‘Writer’s block’ is something nearly every blogger, journalist, academic, novelist, columnist of any worth has experienced at some point in their writing career – that irritating and frustrating period where you know you should be writing or want to write but fail to put pen to paper.
The reasons for experiencing writer’s block varies from balancing work (besides writing), prioritising tasks, lack of motivation, loss of confidence, lack of conviction in your opinion, or mere procrastination.
There was a time – for nearly two years – where I would personally aim to get at least four articles a month published on various platforms, including the Huffington Post. However, whilst writing this very piece, I can admit that I regularly ran out of steam as other tasks were prioritised over writing.
That said, this didn’t mean that I didn’t have moments where I was itching to write on breaking news and latest developments on current affairs. But of late, that “itch” usually manifests into elaborated Facebook posts because the time to articulate a well-researched and structured piece was simply too time consuming…or was it?
As the deputy editor of the largest Muslim news site in Britain, proofing, editing and commissioning news articles, features and opinion pieces is my bread and butter. Similarly, as a contributor for a number of publications I am also subject to delivering articles to tight deadlines, word limits and writing styles – and yes, I have been chased, on occasion, by editors when I have missed deadlines due to experiencing ‘writer’s block’.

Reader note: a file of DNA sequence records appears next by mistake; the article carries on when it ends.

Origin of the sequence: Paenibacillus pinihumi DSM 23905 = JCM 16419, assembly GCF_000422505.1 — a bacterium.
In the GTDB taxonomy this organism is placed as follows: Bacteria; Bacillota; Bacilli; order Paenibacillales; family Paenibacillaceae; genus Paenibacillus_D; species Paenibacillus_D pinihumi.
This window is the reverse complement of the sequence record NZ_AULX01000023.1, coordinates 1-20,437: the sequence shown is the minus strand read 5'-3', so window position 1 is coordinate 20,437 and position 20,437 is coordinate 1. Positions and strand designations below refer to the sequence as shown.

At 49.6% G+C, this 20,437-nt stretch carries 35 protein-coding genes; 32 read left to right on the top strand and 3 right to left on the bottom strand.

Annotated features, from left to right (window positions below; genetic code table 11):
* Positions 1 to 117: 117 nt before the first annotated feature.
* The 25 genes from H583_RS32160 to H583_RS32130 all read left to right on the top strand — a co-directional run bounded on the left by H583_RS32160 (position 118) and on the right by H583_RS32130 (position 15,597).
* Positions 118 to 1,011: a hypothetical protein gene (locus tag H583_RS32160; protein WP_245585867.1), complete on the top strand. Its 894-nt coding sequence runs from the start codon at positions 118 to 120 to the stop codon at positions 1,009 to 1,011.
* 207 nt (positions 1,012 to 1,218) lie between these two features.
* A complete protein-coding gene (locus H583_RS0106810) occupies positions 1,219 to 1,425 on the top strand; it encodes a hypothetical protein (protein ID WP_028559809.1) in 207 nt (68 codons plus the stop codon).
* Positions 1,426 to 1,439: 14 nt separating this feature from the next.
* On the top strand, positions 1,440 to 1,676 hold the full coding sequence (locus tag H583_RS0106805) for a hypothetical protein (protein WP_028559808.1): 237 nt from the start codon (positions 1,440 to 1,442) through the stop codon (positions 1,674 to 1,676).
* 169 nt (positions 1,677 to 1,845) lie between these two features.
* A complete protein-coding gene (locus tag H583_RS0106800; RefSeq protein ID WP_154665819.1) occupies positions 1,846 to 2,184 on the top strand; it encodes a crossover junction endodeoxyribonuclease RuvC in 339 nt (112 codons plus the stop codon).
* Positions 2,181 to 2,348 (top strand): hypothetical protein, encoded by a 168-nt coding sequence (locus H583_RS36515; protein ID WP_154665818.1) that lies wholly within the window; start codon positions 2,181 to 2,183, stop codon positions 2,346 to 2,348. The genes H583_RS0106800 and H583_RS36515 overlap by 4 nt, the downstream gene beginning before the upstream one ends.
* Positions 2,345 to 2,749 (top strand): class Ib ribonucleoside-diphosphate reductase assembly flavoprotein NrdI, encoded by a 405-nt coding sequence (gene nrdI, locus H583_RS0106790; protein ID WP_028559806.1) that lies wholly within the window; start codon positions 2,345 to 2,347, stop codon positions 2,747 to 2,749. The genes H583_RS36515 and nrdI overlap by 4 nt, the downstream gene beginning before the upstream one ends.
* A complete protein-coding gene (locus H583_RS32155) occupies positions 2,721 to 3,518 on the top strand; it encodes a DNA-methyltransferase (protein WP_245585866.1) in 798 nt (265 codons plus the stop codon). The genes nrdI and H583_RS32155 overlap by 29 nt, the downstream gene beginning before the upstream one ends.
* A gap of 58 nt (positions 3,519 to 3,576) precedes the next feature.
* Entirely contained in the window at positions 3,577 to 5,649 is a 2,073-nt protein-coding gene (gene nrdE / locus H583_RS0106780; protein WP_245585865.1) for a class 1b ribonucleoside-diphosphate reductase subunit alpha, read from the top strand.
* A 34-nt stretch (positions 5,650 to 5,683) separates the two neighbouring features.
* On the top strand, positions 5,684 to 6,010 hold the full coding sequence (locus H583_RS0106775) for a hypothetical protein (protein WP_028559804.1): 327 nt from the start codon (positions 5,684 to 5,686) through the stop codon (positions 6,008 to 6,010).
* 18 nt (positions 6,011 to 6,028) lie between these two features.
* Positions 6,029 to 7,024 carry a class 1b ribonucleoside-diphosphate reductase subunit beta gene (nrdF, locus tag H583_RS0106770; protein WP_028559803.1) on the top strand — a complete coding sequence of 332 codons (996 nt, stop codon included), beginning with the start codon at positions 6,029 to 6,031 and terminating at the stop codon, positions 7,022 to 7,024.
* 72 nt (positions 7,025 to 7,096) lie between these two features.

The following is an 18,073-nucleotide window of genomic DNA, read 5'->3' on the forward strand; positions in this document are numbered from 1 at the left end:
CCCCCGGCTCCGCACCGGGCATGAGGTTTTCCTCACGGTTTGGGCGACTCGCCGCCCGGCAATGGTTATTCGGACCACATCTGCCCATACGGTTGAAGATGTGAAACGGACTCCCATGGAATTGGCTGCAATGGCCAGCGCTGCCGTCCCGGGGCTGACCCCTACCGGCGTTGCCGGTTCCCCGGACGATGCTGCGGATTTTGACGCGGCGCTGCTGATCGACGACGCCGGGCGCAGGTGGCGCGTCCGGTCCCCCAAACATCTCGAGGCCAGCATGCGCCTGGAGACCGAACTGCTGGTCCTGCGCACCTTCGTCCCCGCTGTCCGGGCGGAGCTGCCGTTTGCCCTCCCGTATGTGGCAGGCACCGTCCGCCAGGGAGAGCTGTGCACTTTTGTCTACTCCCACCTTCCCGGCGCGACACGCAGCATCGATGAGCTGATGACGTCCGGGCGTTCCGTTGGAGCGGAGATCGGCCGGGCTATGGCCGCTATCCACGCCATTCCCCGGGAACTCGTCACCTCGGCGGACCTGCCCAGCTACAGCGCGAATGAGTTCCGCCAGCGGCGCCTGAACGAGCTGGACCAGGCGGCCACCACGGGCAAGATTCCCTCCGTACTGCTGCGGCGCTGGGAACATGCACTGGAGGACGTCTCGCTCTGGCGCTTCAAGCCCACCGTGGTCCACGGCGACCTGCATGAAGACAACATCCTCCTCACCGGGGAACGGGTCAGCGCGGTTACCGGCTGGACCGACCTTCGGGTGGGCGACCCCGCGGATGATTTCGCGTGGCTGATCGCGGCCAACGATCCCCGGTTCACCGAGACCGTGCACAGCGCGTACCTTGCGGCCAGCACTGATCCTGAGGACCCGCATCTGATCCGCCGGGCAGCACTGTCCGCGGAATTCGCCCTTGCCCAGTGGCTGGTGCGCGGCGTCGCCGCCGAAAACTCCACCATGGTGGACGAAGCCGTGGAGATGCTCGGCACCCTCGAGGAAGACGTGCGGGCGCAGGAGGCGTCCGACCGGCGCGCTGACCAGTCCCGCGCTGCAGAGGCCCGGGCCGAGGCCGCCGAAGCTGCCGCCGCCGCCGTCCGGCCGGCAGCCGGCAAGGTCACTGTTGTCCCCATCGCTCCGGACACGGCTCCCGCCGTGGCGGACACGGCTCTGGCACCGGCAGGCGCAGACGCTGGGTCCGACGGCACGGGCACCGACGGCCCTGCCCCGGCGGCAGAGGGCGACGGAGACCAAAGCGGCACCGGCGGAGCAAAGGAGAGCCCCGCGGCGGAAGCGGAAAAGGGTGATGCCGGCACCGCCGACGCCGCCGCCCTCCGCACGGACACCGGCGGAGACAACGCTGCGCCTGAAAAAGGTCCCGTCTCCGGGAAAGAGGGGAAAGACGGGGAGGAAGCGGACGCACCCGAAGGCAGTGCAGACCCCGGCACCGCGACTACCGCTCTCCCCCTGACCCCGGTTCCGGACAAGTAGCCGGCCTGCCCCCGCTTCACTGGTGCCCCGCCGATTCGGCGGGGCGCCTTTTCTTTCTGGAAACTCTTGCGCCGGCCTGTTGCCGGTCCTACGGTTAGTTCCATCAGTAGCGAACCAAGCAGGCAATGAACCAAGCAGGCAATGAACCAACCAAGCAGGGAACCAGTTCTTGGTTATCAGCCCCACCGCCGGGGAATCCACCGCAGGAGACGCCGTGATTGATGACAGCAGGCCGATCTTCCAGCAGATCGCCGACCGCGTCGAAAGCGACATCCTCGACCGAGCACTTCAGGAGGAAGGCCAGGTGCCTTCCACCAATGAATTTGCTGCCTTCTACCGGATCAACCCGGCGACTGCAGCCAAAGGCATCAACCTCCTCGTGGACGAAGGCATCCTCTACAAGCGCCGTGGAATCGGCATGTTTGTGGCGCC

Writing is a legacy
As mentioned above, reasons for why people experience writer’s block vary – for me; it is a mixture of time management, prioritising work and laziness. On a more positive note, very rarely do writers – of all stripes and colours – remain in the pitfall of writer’s block. In fact, some of the greatest novelists, academics and columnists usually produce their best work after this period of inaction. The reason for this is because writing unlike many other professions and skills is more than just a passion or a job. It is a skill – a responsibility even – which has a wider benefit to society.
Many will dismiss the sense of self-importance many writers have about their own work but the reality is, even ardent critics anticipate reading your twopence on man, life and universe.
Furthermore, writing – be it an article, blog, column, feature, review, book, essay or thesis is essentially a legacy. A big claim I know, but it is a legacy. Once you have dedicated the time to convert your thoughts into writing and have it published or posted somewhere, it is a footprint in the books of history – your humble contribution on a subject matter which you regarded to be of importance to humanity.
Overcoming writer’s block
If my words of perceived wisdom was not enough for you to pick up your pen or open your laptop, then perhaps the following five tips which have worked for me will assist fellow writers to get out of this annoying situation of failing to do what many of us are best at doing.